"It's the economy, stupid!"
That was the campaign phrase that made Bill Clinton a president years ago and if Tuesday of this past week was any indication, it could very well be the phrase that haunts Barack Obama all the way back to Chicago come November.
Earlier in the week Obama was caught on microphone whispering promises of more flexibility in arms negotiations with Russian President Dmetry Medvedev after the November elections.
"This is my last election," Obama said. "After my election, I have more flexibility."
With all due respect, Mr. President, I might not be purchasing that ticket to Moscow just yet.
The folks I was with Tuesday evening weren't whispering. They were quite vocal in their anger with the government, particularly President Obama, and the price per gallon of gas they soon would be pumping into their vehicle.
In a scene that reminded me of the gas rationing days of the Carter administration, I waited in line at Murphy Oil Tuesday to fill my tank. Cars in line at every bay extended back well into the parking lot at Walmart.
Sometime in a span of two hours from 5-7 p.m. Tuesday, gas jumped 18 cents at Alpena stations from $3.97 for regular unleaded, to $4.15 a gallon at most stations. Murphy was the last holdout and at 8 p.m. when I filled the tank, it seemed most of Alpena knew it.
Since this is a family newspaper, I will refrain from some of the comments heard in that gas line Tuesday. Suffice to say, the president wasn't a favorite among the group. Truth is, his ears should have been ringing. No, his ears probably were burning.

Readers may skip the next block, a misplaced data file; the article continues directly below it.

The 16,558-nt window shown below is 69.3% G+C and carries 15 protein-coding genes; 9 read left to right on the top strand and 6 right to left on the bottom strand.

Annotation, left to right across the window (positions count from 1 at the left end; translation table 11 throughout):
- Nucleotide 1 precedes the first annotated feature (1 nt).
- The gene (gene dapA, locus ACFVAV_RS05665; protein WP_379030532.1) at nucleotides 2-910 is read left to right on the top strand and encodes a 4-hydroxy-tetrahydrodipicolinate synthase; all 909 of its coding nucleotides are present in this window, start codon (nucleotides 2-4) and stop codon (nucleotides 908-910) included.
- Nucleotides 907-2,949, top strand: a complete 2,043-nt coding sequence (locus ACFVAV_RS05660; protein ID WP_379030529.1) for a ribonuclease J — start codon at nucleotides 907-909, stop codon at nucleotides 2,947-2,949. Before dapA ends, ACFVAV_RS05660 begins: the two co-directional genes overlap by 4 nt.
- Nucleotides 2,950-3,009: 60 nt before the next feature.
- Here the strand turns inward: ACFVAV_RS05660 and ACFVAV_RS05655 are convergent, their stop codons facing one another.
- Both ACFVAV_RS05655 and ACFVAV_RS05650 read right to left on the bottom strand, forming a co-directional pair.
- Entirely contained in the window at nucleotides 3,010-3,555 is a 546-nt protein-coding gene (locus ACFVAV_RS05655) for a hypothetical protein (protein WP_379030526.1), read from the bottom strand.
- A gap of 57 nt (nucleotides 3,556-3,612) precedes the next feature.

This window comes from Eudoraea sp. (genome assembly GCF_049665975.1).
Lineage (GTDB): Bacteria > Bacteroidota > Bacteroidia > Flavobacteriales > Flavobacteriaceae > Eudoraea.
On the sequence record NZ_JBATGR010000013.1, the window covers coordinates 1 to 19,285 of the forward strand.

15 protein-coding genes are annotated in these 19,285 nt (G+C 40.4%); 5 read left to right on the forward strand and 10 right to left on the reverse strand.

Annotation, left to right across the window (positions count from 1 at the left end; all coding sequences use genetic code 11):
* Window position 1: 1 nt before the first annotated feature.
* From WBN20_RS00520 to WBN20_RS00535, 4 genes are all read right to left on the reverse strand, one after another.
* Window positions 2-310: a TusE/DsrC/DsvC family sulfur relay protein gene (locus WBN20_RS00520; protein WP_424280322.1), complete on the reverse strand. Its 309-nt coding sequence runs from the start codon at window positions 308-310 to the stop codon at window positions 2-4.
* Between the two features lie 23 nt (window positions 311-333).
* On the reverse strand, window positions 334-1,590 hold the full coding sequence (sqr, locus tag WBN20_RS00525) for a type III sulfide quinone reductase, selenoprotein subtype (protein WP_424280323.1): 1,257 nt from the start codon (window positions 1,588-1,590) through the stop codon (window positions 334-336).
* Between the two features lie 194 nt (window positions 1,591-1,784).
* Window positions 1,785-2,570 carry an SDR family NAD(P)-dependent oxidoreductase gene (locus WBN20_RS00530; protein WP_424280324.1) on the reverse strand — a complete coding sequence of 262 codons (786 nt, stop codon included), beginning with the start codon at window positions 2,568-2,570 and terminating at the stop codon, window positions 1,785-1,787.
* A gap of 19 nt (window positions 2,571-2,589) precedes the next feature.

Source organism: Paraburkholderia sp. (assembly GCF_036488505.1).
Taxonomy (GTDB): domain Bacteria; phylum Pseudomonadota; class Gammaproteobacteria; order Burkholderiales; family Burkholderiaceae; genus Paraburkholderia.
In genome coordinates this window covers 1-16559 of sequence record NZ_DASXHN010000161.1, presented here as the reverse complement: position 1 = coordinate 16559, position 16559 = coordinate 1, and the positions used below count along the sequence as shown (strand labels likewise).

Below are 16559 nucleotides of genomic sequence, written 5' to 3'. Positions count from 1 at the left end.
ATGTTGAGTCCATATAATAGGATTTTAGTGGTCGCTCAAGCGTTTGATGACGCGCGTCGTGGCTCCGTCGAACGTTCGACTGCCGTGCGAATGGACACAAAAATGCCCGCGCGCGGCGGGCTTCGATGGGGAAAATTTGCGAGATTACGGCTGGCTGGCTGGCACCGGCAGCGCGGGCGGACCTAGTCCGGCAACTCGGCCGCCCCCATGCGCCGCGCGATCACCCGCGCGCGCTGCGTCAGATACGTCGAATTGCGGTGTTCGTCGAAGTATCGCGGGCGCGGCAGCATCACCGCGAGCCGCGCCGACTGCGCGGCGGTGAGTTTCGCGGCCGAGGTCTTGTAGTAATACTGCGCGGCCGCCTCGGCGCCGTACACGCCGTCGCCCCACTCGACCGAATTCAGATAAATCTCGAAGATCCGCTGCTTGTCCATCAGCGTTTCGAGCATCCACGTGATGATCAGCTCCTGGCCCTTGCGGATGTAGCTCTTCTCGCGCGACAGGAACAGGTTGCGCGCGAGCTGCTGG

That fact is important, and should offer Republicans some slight hope, while at the same time keep Obama's re-election team up at night.
I doubt this year's election will have anything at all to do with terrorism, foreign policy or the environment. This week's Supreme Court hearing on health care will play a role, but nothing will determine the outcome of the election like this simple question: "Are you better off economically today than you were four years ago?"
With gas now at over $4 a gallon, I doubt many people have loose change in their pockets. I can't imagine too many believing they are better today than they were four years ago.
Let's put things in historical perspective for a moment.
In 2006 under George W. Bush, gas prices reached $3.75 across much of the country. At the time, then Sen. Barack Obama, D-Ill., told an audience "I know how bad people are feeling" in reference to gas pricing.
People were smarting, and we editorialized then about that pain. In national elections in November, that pain translated into a huge Democratic sweep into power across the United States. Democrats controlled both the Senate and the House of Representatives, as well as a majority of governorships and state legislatures across the country.
Fast forward to President Obama's inauguration in January 2009. According to various reports I researched from the Internet, the average price of gas was $1.85 a gallon. With gas today at $4.15 in Alpena, that is an increase of $2.30 a gallon. Imagine if you had even half of that amount still in your wallet for every gallon you fill up your tank with.
How could the Obama re-election team not be concerned by those numbers, with the history lesson of 2006 still fresh in their minds?
If that lesson isn't enough, however, then let me propose one more.
We started the column today with the 1992 presidential slogan about the economy. Despite the fact that then-President George H. Bush started the year as a hugely popular president following the end of the Gulf War and the end of the Cold War, ultimately it would be a disastrous national economy that come November, would cause him to lose to Clinton.
Nothing matters more to voters than how they feel about their wallets and checkbooks.
No, Mr. President, I wouldn't be packing my bags just yet for the Kremlin.
"It's the economy, stupid!"